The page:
So, knowing how the system works, I’ve developed a checklist that I use if I decide to do something regularly (whether it is the decision to begin running every morning, learning English, or the art of photography). It simplifies motivation, increases the chance to get the job done, and helps me avoid some mistakes. I’ll show the checklist by examples.
1. I remind myself about the existence of the internal mechanism of the autopilot and its impact on me
That morning (it was 24.02.2020), the alarm woke me up at 6:40 because I had scheduled my morning run the day before. I hadn’t gotten enough sleep, but I could afford to lie down for another two hours since I worked remotely. It was a great temptation: the bed was warm and comfortable.
Then, I checked the weather without getting out of bed: it was freezing outside at four degrees below zero and there was a rather strong, unpleasant wind. I was lying under a blanket, realizing that my autopilot had already calculated everything and now was persuading me to go on sleeping and put off the run to another more favorable day, for example, in spring. But knowing about the guile of the autopilot system, I’d ignored my unwillingness and went for a run (what I didn’t regret later, as always).
I have been running for five years, and such morning combats with myself happen constantly.
2. I use the tangibility
The autopilot wants to know clearly, the reason why we do something. Therefore, if I set a goal, I try to explain why I must do it as tangibly as possible.
Somebody said: “It is easy to quit smoking. I did it a thousand times.” I can understand this quote because I, too, tried giving up smoking a few times and remember my feelings well— I didn’t feel much of a difference in my well-being, but I clearly felt the consequences of addiction and withdrawal.
A day, a week, a month went by, and at some point, I couldn’t stand the desire to smoke anymore, particularly for the sake of something I can’t even feel. As a result, I always began smoking again.
Five years ago, when I gave up smoking the last time, in parallel, I began running. Although it was difficult to call it “the run,” — I was suffering, and my body was paying the full price of smoking. But with each run, I was getting better and better, feeling the result of my efforts day after day.
2.1 When a result is impossible to feel, it must be remembered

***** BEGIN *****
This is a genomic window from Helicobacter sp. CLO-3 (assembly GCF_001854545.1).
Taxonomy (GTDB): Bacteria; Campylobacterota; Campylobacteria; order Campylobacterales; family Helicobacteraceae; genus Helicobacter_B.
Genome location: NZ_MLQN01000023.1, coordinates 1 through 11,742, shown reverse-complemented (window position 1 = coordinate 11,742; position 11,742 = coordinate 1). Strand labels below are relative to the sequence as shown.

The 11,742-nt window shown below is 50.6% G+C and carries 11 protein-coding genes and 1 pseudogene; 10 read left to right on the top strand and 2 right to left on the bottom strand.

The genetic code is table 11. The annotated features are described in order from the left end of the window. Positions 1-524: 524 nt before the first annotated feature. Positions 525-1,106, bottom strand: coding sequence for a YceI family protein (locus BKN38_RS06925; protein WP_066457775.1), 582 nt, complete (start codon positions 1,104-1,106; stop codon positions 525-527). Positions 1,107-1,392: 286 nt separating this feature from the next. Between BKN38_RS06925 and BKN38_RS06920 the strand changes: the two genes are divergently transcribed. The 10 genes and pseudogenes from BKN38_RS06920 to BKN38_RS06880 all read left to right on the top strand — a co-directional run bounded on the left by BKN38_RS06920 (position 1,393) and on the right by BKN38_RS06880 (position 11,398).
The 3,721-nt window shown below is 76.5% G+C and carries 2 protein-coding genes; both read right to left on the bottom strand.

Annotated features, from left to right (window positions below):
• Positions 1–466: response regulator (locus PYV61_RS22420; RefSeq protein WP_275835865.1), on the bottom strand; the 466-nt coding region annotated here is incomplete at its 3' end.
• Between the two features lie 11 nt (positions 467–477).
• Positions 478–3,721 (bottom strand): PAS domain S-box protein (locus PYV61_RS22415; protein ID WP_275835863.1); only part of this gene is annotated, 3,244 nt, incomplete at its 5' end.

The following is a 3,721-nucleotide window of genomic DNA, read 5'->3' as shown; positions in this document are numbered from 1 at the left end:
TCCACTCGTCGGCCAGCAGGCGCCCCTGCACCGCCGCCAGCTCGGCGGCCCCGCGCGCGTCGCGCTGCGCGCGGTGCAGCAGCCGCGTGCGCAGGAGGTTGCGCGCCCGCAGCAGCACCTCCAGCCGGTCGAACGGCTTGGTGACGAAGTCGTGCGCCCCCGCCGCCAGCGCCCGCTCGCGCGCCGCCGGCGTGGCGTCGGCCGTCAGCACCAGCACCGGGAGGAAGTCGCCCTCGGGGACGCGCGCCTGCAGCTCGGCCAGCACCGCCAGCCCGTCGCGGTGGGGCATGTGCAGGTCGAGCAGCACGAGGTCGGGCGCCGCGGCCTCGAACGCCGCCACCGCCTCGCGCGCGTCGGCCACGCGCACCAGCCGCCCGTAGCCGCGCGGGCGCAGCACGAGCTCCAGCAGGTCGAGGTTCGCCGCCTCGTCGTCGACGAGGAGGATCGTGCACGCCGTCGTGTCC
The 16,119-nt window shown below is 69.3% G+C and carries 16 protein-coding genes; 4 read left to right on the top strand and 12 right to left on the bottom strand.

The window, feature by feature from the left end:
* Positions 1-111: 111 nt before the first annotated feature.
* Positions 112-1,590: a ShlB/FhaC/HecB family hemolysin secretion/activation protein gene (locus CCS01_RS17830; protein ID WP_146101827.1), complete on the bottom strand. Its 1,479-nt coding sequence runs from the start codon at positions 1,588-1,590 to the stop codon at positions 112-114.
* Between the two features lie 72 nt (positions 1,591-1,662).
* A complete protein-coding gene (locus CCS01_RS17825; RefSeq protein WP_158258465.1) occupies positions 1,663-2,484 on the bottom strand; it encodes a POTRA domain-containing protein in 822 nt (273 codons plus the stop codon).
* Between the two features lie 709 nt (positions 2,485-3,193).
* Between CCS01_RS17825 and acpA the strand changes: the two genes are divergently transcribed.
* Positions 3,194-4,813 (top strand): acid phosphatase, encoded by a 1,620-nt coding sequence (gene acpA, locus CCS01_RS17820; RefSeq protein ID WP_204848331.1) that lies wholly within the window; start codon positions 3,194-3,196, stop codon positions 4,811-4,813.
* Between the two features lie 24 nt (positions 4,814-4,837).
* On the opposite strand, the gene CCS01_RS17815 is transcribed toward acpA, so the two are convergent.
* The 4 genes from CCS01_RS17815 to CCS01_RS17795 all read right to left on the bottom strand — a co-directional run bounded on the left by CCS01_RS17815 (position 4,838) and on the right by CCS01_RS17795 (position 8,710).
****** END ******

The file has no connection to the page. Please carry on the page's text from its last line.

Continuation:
In 2020 the whole world lived in isolation mode because of the pandemic. As a result, we got more free time, and almost everybody, including me, planned to use it to learn something and somehow self-develop. For instance, I decided to study English (I’ve been putting it off for a minimum of ten years).
Spoiler alert, the motivation system has already helped me: at first, I wrote a draft of this article in March 2020 in Russian; at that time, my English level was nearly elementary. And in December 2020, I translated it into English, already having an intermediate level.
So, I understood that it would take me many months, and I’d want to give up this business more than once. Therefore, I wrote down a list of benefits that a high level of English would give me:
- I’ll become a more valuable specialist in the labor market;
- I’ll able to read nearly any book (at that moment, I could only read books that had been translated into Russian or Ukrainian);
- I’ll able to watch much more quality content on YouTube without limiting to Russian or Ukrainian channels;
- Bilingualism allows you to think in different ways; therefore bilinguals and polyglots are more inventive and variable, their personalities are more multifaceted;
- I’ll able to communicate with millions of people around the world;
- I’ll be able to get a foreign education (at least online);
- I’ll get rid of a sense of shame (I was always ashamed that I didn’t speak English);
- I’ll be able to travel more freely abroad;
- learning a new language stimulates memory, growth, and survival of new brain cells.